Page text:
Eli Maju is a 21-year-old artist from Le Mars with a driving force of creative darkness.
Although Maju was born female, he identifies with the “he/they” pronouns.
He enjoys PC and old console gaming, anime and coming to Sioux City to hang out with friends. At home he tends to his family’s dogs.
Weekender: When and how did you get into art?
Maju: “I’ve been creating art since I was in pre-school. I loved to draw. In grade school, when school was out, I would come home and craft all the time. One time I got home and my parents didn’t know it…I was cooped up in a room downstairs just doing art. My parents had people looking for me outside because they didn’t know I was in the house crafting. I finally went upstairs and everyone was freaked out.”
Weekender: Who are some of your artistic influences?
Maju: “I do like artists, but for my pieces I just do what I feel. I will say that Greg Danner has really helped me get back into painting. I really started getting back into it at ‘Dragonmouth’ (Danner’s home/studio) because I had fallen out for a while after having to drop out of school.”
Weekender: What inspires you to create art?
Maju: “Anything. It’s a really good outlet for a lot of the darker things that go on in my head. I can see just about anything as art. I can look at anything and think about how it was created and has been worn and warped.
Weekender: What are your favorite mediums?
Maju: “Paint…canvas…I also like to work with pictures and magazines. I used to have a lot of collages, but they all got thrown away at the college. I like to sculpt; it just depends on what I can get my hands on. I also like to do line-work sketches. My drawings are more surrealistic and my paintings are surrealistic and abstract.”
Weekender: Tell us about your creative process.
Maju: “I start with a concept and then I work with it, however it starts turning out. I then adapt to what’s happening in the painting. During the process I’ll be thinking of a phrase or word over and over in my head, and that’s usually what I end up naming the pieces.”
Weekender: Does your sexual identity affect the art you make?
Maju: “Not necessarily, but there is its own pain that comes with it that ties into everything else. It’s not easy. I use ‘he/they’ pronouns. For a long time I really struggled with it; I was like, ‘what am I?’ ‘He/they’ is good enough for me…I don’t need to put a label on myself, I’m just me. I’m so much happier now than I was when I was pretending to be someone else. Don’t let anyone tell you how you can or can’t express yourself.”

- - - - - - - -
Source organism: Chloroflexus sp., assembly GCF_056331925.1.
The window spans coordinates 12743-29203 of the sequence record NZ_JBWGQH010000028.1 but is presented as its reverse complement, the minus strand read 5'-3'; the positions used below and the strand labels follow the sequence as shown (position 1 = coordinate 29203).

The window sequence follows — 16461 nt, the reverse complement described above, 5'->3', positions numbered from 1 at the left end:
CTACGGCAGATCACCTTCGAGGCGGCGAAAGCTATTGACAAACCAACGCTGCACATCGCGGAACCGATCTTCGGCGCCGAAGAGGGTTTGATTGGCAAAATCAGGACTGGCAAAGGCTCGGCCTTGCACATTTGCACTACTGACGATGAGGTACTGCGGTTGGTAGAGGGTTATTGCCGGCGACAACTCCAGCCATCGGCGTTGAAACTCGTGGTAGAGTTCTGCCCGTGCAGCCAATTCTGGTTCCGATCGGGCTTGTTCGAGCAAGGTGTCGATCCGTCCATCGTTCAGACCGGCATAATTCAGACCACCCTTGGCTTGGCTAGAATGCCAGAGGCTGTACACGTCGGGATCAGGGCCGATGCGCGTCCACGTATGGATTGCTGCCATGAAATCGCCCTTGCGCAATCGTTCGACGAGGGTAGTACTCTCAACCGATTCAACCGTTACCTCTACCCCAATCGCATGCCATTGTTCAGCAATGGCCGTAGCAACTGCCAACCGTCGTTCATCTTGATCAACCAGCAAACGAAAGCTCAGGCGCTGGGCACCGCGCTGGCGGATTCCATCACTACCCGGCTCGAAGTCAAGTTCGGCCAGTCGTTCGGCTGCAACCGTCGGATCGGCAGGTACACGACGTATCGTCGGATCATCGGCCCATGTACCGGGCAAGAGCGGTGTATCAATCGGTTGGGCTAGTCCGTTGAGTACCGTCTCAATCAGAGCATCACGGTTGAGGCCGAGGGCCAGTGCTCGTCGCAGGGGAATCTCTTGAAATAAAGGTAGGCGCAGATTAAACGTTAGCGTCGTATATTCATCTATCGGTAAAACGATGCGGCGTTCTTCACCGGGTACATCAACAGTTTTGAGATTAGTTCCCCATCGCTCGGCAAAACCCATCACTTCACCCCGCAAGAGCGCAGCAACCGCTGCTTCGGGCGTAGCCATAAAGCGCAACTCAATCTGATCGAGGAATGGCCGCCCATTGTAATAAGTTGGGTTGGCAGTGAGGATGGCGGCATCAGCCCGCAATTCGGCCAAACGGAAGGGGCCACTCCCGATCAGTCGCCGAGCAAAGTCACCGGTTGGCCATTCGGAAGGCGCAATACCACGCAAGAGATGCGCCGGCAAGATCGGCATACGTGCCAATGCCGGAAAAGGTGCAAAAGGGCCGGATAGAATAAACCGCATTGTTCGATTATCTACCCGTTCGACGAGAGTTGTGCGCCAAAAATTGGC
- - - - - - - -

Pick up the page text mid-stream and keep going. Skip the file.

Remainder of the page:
Weekender: How do emotions affect your creativity?
Maju: “I have Borderline Personality Disorder, so I feel things very intensely to the point where I don’t know how to handle them. That’s where things like my scars come from. It’s a disorder that is built off of trauma. It’s hard to express what I’m feeling and I can either explode or implode, and I tend to implode and take it out on myself because I don’t want to hurt anyone else. I’ve been struggling with self-harm since I was 12 years old. I was bullied a lot…it was not good. Between my home life and being harassed at school is a key factor of why I have BPD now. I could never feel comfortable anywhere or express my feelings.”
Weekender: Does art come naturally to you, or do you have to force it?
Maju: “I feel that if you have to force it, you shouldn’t do it. You should do art because you feel it, you know? Because it’s something you want to do…it’s just something that happens.”
Weekender: What kind of head-space do you have to be in to create art?
Maju: “All I really need is the will to create. Sometimes when I’m upset I don’t like to do anything at all, and like I said, art shouldn’t be forced.”
Weekender: Why do you create art? What does it do for you?
Maju: “Art and self-expression are some things that have always been extremely important to me. Growing up I had to hide so much of who I was and what I liked. Now I don’t want to hold back anymore. I want to create things. I also like to write.”
Weekender: What do you see in darkness that captivates you?
Maju: “Once you’ve really seen darkness, and if that’s most of what you’ve seen, it becomes enticing. I once drew a picture in patient care of what I imagined my depression and darkness looked like. It was coming down from the top of my head…this black shape was coming down…it was almost sensual, but also wicked and painful, yet passionate. When you’ve only seen dark, it’s hard to want to let go of it. Like I’ve said, I’ve never genuinely been happy before. Sometimes I’ll be having a good time with my friends, but I feel bad because I feel good.”
Weekender: What is your ultimate goal with art?
Maju: “Just to create things that I can be proud of that will also make people feel something. I like to turn something painful into something beautiful.”